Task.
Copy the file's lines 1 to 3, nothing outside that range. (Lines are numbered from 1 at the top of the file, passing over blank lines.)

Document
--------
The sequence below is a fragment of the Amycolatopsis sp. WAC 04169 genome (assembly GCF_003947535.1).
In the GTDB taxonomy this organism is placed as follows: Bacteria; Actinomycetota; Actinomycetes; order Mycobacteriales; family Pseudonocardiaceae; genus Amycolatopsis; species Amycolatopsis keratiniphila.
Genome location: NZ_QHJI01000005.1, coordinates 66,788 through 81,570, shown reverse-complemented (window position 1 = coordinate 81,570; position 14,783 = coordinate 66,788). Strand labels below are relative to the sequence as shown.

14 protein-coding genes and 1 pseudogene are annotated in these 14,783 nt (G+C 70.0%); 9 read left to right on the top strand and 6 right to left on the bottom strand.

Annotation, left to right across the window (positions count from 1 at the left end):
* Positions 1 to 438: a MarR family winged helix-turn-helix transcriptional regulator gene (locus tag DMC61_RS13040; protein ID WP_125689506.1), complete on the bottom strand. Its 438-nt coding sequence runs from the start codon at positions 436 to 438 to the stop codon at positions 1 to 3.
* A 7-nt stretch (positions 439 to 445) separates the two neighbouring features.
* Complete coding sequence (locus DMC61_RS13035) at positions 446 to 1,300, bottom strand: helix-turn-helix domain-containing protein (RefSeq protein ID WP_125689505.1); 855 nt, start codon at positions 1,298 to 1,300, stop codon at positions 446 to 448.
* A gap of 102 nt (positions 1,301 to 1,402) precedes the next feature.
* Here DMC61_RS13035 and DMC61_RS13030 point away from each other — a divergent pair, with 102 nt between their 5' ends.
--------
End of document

The sequence below is a fragment of the Amycolatopsis sp. WAC 04169 genome (assembly GCF_003947535.1).
In the GTDB taxonomy this organism is placed as follows: Bacteria; Actinomycetota; Actinomycetes; order Mycobacteriales; family Pseudonocardiaceae; genus Amycolatopsis; species Amycolatopsis keratiniphila.
Genome location: NZ_QHJI01000005.1, coordinates 66,788 through 81,570, shown reverse-complemented (window position 1 = coordinate 81,570; position 14,783 = coordinate 66,788). Strand labels below are relative to the sequence as shown.